Coffee cups; a perfect example of our throwaway culture and how we are now faced with the consequences of single use plastics.
This is a product created simply for convenience and only recently people come to realise the amount of waste produced and ending up in landfill.
Hugh’s War on Waste reported that 2.5 billion cups a year are used and nearly all of them end up in landfill. When this programme was aired, people were shocked – myself included. This was a product that people assumed could being recycled and the gigantic numbers associated with it would make your head spin!
Now more than ever we are being confronted with the issue of recycling; plastic recycling being the real culprit. Whether we are getting this dire wake-up call through the news, social media or Sir David Attenborough, we can no longer deny the threat from plastic pollution.
When thinking about coffee cups, plastic might not be the first material that comes to mind. But it is the mixture of paper and the plastic lining inside the cup that creates issues when recycling; an issue so big that 99.75% of coffee cups are NOT being recycled.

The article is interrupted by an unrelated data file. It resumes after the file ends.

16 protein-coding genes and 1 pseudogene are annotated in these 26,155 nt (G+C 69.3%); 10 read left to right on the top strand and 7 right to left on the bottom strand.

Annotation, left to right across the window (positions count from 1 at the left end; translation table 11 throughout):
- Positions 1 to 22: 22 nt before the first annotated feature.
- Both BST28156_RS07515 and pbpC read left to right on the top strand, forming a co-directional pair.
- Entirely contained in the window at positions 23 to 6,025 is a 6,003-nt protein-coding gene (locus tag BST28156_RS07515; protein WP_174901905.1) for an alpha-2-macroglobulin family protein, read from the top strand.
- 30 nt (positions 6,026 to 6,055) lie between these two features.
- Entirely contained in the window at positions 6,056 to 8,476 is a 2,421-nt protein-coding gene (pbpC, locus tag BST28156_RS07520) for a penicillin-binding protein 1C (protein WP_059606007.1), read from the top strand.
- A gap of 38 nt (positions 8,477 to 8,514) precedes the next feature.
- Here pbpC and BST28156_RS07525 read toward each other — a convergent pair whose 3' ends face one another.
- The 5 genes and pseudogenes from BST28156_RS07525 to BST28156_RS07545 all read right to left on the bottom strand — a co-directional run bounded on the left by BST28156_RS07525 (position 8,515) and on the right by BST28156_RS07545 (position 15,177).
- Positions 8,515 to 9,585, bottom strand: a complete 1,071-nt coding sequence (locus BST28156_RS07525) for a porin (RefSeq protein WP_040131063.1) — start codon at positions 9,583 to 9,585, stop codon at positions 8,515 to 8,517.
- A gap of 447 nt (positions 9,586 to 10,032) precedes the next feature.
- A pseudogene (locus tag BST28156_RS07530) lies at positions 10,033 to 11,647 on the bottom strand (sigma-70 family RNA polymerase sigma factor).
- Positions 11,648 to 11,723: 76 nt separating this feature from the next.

As this is now at the forefront of many discussions, there are several solutions coming forward. However, are solutions like compostable cups, discounts for reusable cups or charging a ‘latte levy’ on paper cups really going to divert this waste from landfill?
We are reading about recycling coffee cups; Costa Coffee has pledged to recycle 500 million cups by 2020, but there are apparently only three facilities in the UK that specialise in this recycling – is this really enough to make a difference?
Another solution that should be taken seriously is steam autoclaving. At Wilson we have trialled batches of coffee cups and have successfully created a biomass fibre from the paper portion which can be used as source of renewable energy and have easily separated the plastic which can be sold back to the industry for reuse.
We are hopeful that steam autoclaving will soon be at the forefront as a solution to coffee cups. We know we can efficiently process this specific waste stream and create products for the circular economy.